(My village church choir of senior adults did this with increasing success.)

Therein lies the whole secret of encouraging the skill of sight-singing: looking at notes creatively. After a short time some bright child will try to sing the first note before anyone else without you asking! That will raise enthusiasm even more – to see who can sing the right note first!

Again, does it matter if they don’t pitch that first note wholly correctly?
No. What matters is that they try to pitch the note. It’s the effort, not the achievement.  

But they will, in time, gradually increase their skills and so, after a few weeks, they will be able to pitch notes with increasing accuracy – and that will give them a thrill for they will realize that, under your leadership, they are achieving things they never dreamt of.

And once they realize that, you’ll never lose a chorister from your choir,
for they will know that being with you is
a wholly constructive
and educational
and building-up
and fun experience.

I know – I’ve been there: done that!



  When you’re rehearsing the music – be it a hymn or an anthem – and something needs improving (as it does in every rehearsal) should you tell them what the problem was?  

No! By this time you’ll realize that I recommend that you should always ask them so that they may take ownership of the right answer and thus take pride in getting it right on Sunday.

Thus their creative thinking will be encouraged – and so their singing, and their sight-singing and their commitment to you and their choir will steadily increase.



   Ask for a volunteer to ‘have a go’ at singing that faulty passage correctly.

[Don’t think, ‘I haven’t got time for that!’]  

Once you begin to use your limited time to encourage young singers to think for themselves
and to risk ‘having a go’ in front of their peers,
the enthusiasm of your singers will increase by leaps and bounds,
and so will their accuracy

Your volunteer should be allowed a second attempt if the first wasn’t successful. Ask, ‘What wasn’t quite right?’ and then let him (or her) try again.  If it still isn’t right give him (or her) a metaphorical ‘Well tried’, and then ask someone else.

I cannot stress too strongly the practical wonderfulness of allowing individuals to ‘have a go’ in the midst of a trebles’ busy practice – for thus the enthusiasm and achievements of the whole choir will increase beyond your imagining.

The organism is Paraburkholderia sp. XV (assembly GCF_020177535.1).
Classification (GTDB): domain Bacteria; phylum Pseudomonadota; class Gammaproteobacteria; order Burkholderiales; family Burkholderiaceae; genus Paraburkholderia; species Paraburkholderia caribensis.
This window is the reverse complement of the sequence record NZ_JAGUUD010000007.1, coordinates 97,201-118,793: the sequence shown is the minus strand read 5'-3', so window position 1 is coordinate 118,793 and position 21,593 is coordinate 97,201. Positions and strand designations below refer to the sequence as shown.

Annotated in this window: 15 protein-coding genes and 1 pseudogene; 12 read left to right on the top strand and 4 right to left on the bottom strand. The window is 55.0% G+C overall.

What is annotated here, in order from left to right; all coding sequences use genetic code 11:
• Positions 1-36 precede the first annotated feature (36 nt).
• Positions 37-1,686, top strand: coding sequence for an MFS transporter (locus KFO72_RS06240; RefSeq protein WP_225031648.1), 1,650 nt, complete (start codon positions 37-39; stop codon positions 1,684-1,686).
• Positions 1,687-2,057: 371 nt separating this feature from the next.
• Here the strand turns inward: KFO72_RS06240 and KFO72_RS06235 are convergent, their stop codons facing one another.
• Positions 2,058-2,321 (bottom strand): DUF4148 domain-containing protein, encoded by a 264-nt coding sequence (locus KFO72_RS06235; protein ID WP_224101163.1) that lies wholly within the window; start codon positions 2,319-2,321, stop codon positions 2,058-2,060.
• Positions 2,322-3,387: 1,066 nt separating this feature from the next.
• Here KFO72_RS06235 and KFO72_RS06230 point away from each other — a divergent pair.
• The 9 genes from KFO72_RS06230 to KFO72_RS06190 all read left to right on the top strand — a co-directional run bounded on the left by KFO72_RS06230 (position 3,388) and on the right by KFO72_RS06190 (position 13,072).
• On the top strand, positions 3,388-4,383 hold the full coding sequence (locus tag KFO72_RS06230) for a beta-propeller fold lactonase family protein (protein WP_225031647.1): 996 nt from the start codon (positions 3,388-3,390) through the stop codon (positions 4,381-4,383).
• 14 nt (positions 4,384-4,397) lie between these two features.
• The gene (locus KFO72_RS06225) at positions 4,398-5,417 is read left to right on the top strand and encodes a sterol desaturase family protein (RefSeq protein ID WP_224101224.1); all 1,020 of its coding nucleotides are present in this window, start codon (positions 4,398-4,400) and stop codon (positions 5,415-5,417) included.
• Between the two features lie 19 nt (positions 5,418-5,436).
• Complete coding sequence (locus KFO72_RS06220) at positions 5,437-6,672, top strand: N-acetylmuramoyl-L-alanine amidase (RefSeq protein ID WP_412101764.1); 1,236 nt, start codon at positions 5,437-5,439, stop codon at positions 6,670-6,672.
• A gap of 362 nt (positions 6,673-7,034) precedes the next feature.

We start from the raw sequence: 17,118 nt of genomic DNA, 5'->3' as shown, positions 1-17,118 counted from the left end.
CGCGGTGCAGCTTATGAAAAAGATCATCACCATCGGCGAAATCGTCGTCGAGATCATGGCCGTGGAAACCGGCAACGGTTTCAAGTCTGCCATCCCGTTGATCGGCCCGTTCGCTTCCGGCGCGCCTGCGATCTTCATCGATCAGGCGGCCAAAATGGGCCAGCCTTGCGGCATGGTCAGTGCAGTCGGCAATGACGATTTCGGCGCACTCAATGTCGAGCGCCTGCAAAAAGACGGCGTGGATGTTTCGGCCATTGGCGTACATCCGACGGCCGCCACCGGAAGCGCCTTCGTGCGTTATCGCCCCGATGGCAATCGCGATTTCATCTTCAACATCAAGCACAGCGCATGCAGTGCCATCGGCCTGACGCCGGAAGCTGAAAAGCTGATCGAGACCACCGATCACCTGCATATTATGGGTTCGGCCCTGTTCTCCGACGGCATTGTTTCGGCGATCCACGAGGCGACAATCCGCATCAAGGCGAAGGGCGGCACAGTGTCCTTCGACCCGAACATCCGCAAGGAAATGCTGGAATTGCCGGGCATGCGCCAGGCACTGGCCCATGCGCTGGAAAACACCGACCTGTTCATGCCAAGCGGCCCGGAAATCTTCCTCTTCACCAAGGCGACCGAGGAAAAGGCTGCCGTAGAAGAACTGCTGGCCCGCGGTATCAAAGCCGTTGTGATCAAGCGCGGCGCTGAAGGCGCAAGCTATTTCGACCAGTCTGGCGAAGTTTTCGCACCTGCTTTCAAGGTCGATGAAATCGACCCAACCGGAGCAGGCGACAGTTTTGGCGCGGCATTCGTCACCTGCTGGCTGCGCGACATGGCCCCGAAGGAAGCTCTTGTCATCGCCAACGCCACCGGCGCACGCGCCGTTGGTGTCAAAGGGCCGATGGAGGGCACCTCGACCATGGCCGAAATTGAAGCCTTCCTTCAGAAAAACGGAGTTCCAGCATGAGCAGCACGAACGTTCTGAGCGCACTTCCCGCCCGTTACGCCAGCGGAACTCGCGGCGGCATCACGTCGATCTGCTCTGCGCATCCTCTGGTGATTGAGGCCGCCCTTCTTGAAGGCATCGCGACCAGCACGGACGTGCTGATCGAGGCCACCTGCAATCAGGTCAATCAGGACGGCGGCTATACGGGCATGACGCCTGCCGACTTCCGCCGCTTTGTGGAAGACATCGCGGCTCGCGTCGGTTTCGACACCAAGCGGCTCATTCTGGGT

But if you still say, ‘I don’t have time to do this’,
then you’ll be in the same position as that choirmaster in Chicago
for, by playing the piano all the time ...
(some illustrious choirmasters even play the first line of a hymn whilst their singers are finding their places,
and they even play hymn tunes when the choir is singing –
that also makes me want to throw up!)
...you are turning off the singers’ wish and ability to think for themselves –
and you’ll be training a lot of parrots.

And parrots, as we know from Monty Python, can so easily become ‘late parrots’! i.e. singers who are not wholly committed to your choir.

After my sight-singing demonstration at Exeter Cathedral, one of the cathedral Directors of Music told me,
‘I think I play the piano too much!’
Too right - he got the message!

Do you want a choir of beautifully trained parrots, or a choir of enthusiastically creative musicians?

Dr John Scott was a chorister at Wakefield Cathedral and Sir David Willcocks was a chorister at Westminster Abbey. Many choirmasters started their musical lives as young choristers.
Do you have any budding Scotts or Wilcockses in your choir right now? If so, what are you doing during rehearsals to encourage the embryonic Willcockes and Scotts to demonstrate their growing leadership during rehearsals?

It’s the easiest thing in the world to teach children to begin to sight-sing
 and, by the same patient methods,
to enable them to increase their skills week by week,
but the most difficult thing in the world is
for choirmasters to change the way we lead our rehearsals

We all lead our choir practices in our own set ways – and so it would take a terrific jolt to challenge us to risk trying something new, for we are all creatures of habit.

May this article have provided that necessary jolt!

Have you been jolted?  If, so, what are you going to do about it at your next rehearsal?


John Bertalot's best-selling first two books are available from Amazon,


and his third and fourth books are available from Kevin Mayhew,